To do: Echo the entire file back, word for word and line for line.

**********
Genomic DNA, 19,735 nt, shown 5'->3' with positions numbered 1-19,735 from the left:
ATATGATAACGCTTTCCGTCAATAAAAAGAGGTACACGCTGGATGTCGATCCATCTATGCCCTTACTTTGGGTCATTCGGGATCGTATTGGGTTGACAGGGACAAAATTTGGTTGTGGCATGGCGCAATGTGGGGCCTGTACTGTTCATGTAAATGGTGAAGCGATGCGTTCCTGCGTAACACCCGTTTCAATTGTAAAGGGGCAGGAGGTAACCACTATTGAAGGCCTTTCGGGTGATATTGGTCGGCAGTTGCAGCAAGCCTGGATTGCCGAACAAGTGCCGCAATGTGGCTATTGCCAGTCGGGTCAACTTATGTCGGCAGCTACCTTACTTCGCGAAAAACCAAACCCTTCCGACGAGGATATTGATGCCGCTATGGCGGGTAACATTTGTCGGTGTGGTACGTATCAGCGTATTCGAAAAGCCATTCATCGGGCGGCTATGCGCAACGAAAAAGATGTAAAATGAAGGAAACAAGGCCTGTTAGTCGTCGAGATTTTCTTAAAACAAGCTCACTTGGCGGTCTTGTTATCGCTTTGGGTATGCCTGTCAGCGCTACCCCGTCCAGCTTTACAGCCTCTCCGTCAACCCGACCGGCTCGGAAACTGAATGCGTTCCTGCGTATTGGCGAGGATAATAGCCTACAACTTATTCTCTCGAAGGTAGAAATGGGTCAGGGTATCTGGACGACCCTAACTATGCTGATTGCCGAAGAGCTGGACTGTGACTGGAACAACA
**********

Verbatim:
Genomic DNA, 19,735 nt, shown 5'->3' with positions numbered 1-19,735 from the left:
ATATGATAACGCTTTCCGTCAATAAAAAGAGGTACACGCTGGATGTCGATCCATCTATGCCCTTACTTTGGGTCATTCGGGATCGTATTGGGTTGACAGGGACAAAATTTGGTTGTGGCATGGCGCAATGTGGGGCCTGTACTGTTCATGTAAATGGTGAAGCGATGCGTTCCTGCGTAACACCCGTTTCAATTGTAAAGGGGCAGGAGGTAACCACTATTGAAGGCCTTTCGGGTGATATTGGTCGGCAGTTGCAGCAAGCCTGGATTGCCGAACAAGTGCCGCAATGTGGCTATTGCCAGTCGGGTCAACTTATGTCGGCAGCTACCTTACTTCGCGAAAAACCAAACCCTTCCGACGAGGATATTGATGCCGCTATGGCGGGTAACATTTGTCGGTGTGGTACGTATCAGCGTATTCGAAAAGCCATTCATCGGGCGGCTATGCGCAACGAAAAAGATGTAAAATGAAGGAAACAAGGCCTGTTAGTCGTCGAGATTTTCTTAAAACAAGCTCACTTGGCGGTCTTGTTATCGCTTTGGGTATGCCTGTCAGCGCTACCCCGTCCAGCTTTACAGCCTCTCCGTCAACCCGACCGGCTCGGAAACTGAATGCGTTCCTGCGTATTGGCGAGGATAATAGCCTACAACTTATTCTCTCGAAGGTAGAAATGGGTCAGGGTATCTGGACGACCCTAACTATGCTGATTGCCGAAGAGCTGGACTGTGACTGGAACAACA